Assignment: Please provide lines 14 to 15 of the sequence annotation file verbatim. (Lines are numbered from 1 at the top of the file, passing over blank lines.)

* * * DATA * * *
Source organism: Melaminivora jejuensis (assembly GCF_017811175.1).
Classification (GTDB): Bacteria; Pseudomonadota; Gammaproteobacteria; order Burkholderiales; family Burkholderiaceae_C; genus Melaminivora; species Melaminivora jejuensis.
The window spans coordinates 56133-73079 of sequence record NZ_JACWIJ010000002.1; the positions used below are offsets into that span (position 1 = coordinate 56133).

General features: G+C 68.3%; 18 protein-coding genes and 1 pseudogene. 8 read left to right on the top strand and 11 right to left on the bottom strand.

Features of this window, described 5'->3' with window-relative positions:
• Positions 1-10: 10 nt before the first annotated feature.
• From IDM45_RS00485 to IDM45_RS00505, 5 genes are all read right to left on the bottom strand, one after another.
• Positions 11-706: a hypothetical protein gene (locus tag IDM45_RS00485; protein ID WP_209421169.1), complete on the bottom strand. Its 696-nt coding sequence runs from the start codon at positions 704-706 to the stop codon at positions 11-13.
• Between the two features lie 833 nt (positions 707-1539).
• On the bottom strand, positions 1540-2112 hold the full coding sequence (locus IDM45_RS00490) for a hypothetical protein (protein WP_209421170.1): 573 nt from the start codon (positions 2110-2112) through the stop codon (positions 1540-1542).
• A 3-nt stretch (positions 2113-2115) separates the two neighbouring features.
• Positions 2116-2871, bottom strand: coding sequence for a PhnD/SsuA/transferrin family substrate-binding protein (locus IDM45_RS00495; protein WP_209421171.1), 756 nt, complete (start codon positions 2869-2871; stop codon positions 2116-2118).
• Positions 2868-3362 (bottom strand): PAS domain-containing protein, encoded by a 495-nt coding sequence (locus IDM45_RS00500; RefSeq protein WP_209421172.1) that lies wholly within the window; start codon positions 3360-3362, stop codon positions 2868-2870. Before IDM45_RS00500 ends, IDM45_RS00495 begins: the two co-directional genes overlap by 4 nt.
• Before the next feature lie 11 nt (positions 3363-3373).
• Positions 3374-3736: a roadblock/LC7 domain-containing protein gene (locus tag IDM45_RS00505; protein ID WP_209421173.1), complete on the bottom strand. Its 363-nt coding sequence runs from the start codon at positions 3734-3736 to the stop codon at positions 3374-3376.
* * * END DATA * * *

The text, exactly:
• Before the next feature lie 11 nt (positions 3363-3373).
• Positions 3374-3736: a roadblock/LC7 domain-containing protein gene (locus tag IDM45_RS00505; protein ID WP_209421173.1), complete on the bottom strand. Its 363-nt coding sequence runs from the start codon at positions 3734-3736 to the stop codon at positions 3374-3376.